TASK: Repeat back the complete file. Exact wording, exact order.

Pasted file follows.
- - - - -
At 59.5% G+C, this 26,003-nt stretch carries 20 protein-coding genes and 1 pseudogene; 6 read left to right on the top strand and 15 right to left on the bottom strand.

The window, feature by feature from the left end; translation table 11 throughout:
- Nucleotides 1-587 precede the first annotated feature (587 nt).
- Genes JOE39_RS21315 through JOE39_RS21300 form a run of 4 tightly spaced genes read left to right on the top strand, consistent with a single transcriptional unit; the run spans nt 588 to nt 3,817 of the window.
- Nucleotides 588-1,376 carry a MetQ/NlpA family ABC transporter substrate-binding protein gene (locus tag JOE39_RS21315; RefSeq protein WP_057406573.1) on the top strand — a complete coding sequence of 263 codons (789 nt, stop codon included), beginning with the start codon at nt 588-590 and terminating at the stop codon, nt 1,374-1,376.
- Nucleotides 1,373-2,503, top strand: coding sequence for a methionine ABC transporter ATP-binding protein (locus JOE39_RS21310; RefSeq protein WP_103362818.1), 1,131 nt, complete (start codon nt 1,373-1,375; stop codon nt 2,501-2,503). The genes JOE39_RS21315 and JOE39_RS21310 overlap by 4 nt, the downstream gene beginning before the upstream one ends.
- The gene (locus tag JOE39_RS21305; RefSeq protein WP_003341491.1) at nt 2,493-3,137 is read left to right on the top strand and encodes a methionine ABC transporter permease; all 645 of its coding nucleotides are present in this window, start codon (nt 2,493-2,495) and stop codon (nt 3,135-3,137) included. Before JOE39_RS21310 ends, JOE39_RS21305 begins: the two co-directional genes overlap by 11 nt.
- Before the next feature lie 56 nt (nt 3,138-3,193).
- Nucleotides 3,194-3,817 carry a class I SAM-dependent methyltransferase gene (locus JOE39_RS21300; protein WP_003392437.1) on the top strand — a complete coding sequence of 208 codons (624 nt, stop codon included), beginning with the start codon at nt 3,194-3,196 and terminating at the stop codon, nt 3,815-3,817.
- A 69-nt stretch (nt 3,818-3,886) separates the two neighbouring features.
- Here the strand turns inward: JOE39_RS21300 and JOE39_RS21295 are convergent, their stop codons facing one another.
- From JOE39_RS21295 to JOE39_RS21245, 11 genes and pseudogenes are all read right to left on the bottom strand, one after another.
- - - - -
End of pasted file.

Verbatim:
At 59.5% G+C, this 26,003-nt stretch carries 20 protein-coding genes and 1 pseudogene; 6 read left to right on the top strand and 15 right to left on the bottom strand.

The window, feature by feature from the left end; translation table 11 throughout:
- Nucleotides 1-587 precede the first annotated feature (587 nt).
- Genes JOE39_RS21315 through JOE39_RS21300 form a run of 4 tightly spaced genes read left to right on the top strand, consistent with a single transcriptional unit; the run spans nt 588 to nt 3,817 of the window.
- Nucleotides 588-1,376 carry a MetQ/NlpA family ABC transporter substrate-binding protein gene (locus tag JOE39_RS21315; RefSeq protein WP_057406573.1) on the top strand — a complete coding sequence of 263 codons (789 nt, stop codon included), beginning with the start codon at nt 588-590 and terminating at the stop codon, nt 1,374-1,376.
- Nucleotides 1,373-2,503, top strand: coding sequence for a methionine ABC transporter ATP-binding protein (locus JOE39_RS21310; RefSeq protein WP_103362818.1), 1,131 nt, complete (start codon nt 1,373-1,375; stop codon nt 2,501-2,503). The genes JOE39_RS21315 and JOE39_RS21310 overlap by 4 nt, the downstream gene beginning before the upstream one ends.
- The gene (locus tag JOE39_RS21305; RefSeq protein WP_003341491.1) at nt 2,493-3,137 is read left to right on the top strand and encodes a methionine ABC transporter permease; all 645 of its coding nucleotides are present in this window, start codon (nt 2,493-2,495) and stop codon (nt 3,135-3,137) included. Before JOE39_RS21310 ends, JOE39_RS21305 begins: the two co-directional genes overlap by 11 nt.
- Before the next feature lie 56 nt (nt 3,138-3,193).
- Nucleotides 3,194-3,817 carry a class I SAM-dependent methyltransferase gene (locus JOE39_RS21300; protein WP_003392437.1) on the top strand — a complete coding sequence of 208 codons (624 nt, stop codon included), beginning with the start codon at nt 3,194-3,196 and terminating at the stop codon, nt 3,815-3,817.
- A 69-nt stretch (nt 3,818-3,886) separates the two neighbouring features.
- Here the strand turns inward: JOE39_RS21300 and JOE39_RS21295 are convergent, their stop codons facing one another.
- From JOE39_RS21295 to JOE39_RS21245, 11 genes and pseudogenes are all read right to left on the bottom strand, one after another.